I was going to say a whole bunch of other stuff but there are too many exceptions and complications. In general, the best thing to do is to be cool and not stess out drivers. Usually, if it is a long column of cars in an urban area, I will take a number and get in line, if it is just two or three cars and there is space after the intersection, I'll pass.

    What is the standard John Forrester "Effective Cycling" advice in this matter?

  8. #8
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    Quote Originally Posted by H23
    In general, the best thing to do is to be cool and not stess out drivers.
    Not to be a jerk, but do you mean kind of the way they try so hard not to stress out ME? Because I don't mind doing my thing and going where I need to go when I have to fight for every inch of roadspace I get.

  9. #9
    Al noisebeam's Avatar
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    Quote Originally Posted by emilymildew
    Not to be a jerk, but do you mean kind of the way they try so hard not to stress out ME? Because I don't mind doing my thing and going where I need to go when I have to fight for every inch of roadspace I get.
    I strongly believe that the majority of drivers are not trying to stress you out and that a good percentage even go out of their way to be courteous to cyclists. I also believe that there are well less than 5% of drivers who intentionally harrass and perhaps 20% of drivers who don't know that they are being a problem to cyclists - just unaware and don't know the right thing to do. I think the same is true for how other cars are treated by each other, frankly I get into just as much, if not more situations due to rude/dangerous drivers when I am in my car as when I am on by bicycle. Its just that we as cyclists are far more aware due to the more severe consequences of incidents.

    Al

  10. #10
    heliocentrist cicadashell's Avatar
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    obviously there are multiple schools of thought here. i tend to go to the head of the line if there's space to do so. at the beginning of my commute home there is a traffic backup of at least a mile along a two-lane road, and there is no way i will "take a number" in that situation. while i agree with the idea of being cool and not stressing out other drivers, it is a balancing act and a give-and-take, as emilymildew alluded. i'm all about not being confrontational in my riding style, but at the same time i cannot be responsible for the state of mind of indivdual drivers. if someone finds it annoying to have to pass me multiple times, god help them when they are confronted with real problems like getting laid off, dying parents, children in trouble at school, et cetera.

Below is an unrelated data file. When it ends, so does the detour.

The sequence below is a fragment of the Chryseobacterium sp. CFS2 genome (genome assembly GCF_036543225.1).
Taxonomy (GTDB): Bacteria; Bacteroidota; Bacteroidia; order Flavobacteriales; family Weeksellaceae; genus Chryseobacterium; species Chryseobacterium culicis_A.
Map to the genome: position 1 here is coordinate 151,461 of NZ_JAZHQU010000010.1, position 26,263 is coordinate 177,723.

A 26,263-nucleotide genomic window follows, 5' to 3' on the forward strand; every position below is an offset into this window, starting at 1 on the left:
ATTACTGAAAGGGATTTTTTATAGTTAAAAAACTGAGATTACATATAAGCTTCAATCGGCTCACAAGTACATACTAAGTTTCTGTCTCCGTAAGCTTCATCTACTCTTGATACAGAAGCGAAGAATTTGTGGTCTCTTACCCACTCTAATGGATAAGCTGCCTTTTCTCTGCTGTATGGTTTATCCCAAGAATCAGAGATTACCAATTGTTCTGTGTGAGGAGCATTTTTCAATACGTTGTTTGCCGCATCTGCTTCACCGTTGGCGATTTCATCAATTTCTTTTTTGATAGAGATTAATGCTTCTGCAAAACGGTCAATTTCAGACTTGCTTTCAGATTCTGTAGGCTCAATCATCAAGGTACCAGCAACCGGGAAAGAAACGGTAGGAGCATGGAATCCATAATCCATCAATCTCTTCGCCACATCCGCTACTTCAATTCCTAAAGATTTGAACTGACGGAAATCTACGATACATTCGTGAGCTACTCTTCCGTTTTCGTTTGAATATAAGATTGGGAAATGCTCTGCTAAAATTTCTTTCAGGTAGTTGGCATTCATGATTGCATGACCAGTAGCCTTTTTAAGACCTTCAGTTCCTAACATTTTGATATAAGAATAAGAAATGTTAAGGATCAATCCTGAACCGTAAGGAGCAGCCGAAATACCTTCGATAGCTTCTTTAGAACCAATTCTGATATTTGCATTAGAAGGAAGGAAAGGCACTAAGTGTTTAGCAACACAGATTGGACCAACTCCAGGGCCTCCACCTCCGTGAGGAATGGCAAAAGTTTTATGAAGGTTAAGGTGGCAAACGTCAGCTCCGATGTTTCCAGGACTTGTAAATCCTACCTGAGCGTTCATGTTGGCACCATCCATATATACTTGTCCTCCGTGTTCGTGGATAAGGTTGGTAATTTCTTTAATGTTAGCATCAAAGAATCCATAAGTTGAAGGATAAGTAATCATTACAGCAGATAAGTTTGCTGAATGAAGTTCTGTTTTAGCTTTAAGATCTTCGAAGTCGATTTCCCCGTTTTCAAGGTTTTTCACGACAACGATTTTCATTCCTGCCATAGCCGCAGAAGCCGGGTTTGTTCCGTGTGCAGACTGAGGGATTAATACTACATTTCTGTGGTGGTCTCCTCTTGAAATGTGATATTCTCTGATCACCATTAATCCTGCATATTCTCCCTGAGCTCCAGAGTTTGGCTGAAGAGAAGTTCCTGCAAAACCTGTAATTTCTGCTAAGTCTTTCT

edit: and i agree with noisebeam, that the majority of drivers are not really a problem. it's the few who cannot get over themselves that cause problems, and yes it happens just as often if not more often when i am driving a car, but the gravity of the consequences make it a bigger issue for cyclists.

  11. #11
    Tom (ex)Builder twahl's Avatar
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    I do what you do, get behind the last car in line, taking the lane. When the light turns green, I go to the right as soon as practical, including after making a left turn.
    Tom

    "It hurts so good..."

  12. #12
    Al noisebeam's Avatar
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    I ride like I am a vehicle. I never pass on the right, unless given a full lane to do so. I line up behind the other vehicles. This has worked very well and I feel by far the safest doing so.

    There are some roads into intersections where a single lane widens to two wide, but lanes unmarked, in these cases if I am going straight and the cars are going right (they are lined up to the right) I pass them on the left. If I was a car I could do this too.

    I did ride for a month where I didn't line up and pushed to front - I had far more close calls from right turners and squeezing and my comfort level went up considerably when cycling by following the rules of the road.

    Al

  13. #13
    Senior Member jerrryhazard's Avatar
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    It really depneds on the mood of the traffic. Usually I am a mirror of the surroundings; if the cars/drivers are being aggressive, then I have to be - if I'm passive then I'm roadkill. If the traffic/intersection pretty relaxed, I don't mind taking a place in line (MY lane) and waiting it out. but if it's getting hectic - then I'm in survivor mode and go where I have to go to get through.

    BTW: I wonder if drivers get peeved when a bike takes a whole land at an intersection?

  14. #14
    Punk Rock Lives Roughstuff's Avatar
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    Quote Originally Posted by cicadashell